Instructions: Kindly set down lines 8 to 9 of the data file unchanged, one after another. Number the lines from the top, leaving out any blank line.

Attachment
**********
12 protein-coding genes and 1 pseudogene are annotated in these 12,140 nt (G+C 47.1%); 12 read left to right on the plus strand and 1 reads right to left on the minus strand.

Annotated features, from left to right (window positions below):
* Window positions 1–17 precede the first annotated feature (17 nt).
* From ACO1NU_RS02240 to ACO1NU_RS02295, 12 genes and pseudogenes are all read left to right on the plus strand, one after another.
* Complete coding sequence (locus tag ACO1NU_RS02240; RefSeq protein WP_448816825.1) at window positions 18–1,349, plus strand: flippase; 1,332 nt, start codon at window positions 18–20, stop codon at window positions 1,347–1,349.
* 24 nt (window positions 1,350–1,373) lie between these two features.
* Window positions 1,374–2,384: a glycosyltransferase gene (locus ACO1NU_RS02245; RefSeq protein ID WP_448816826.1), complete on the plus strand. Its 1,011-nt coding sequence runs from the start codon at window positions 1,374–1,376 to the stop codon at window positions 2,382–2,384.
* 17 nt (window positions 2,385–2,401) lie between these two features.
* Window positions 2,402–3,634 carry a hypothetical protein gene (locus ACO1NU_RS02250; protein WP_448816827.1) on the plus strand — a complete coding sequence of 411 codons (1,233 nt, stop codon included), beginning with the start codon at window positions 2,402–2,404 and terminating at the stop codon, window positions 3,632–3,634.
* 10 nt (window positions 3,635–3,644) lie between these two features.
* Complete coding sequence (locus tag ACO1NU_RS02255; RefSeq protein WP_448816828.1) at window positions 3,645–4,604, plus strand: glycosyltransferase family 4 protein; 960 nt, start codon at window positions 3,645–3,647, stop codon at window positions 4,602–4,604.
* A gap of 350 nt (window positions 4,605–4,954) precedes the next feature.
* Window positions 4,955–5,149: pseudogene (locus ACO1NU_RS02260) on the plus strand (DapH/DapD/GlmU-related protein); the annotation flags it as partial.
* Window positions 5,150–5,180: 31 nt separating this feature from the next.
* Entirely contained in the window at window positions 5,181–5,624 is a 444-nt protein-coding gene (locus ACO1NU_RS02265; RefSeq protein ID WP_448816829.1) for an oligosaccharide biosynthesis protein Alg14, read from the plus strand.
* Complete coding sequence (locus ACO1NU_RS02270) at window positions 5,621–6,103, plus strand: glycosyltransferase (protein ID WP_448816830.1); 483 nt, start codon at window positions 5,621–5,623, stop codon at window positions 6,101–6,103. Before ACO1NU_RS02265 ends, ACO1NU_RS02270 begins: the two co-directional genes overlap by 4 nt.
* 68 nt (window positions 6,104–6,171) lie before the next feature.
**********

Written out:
* 17 nt (window positions 2,385–2,401) lie between these two features.
* Window positions 2,402–3,634 carry a hypothetical protein gene (locus ACO1NU_RS02250; protein WP_448816827.1) on the plus strand — a complete coding sequence of 411 codons (1,233 nt, stop codon included), beginning with the start codon at window positions 2,402–2,404 and terminating at the stop codon, window positions 3,632–3,634.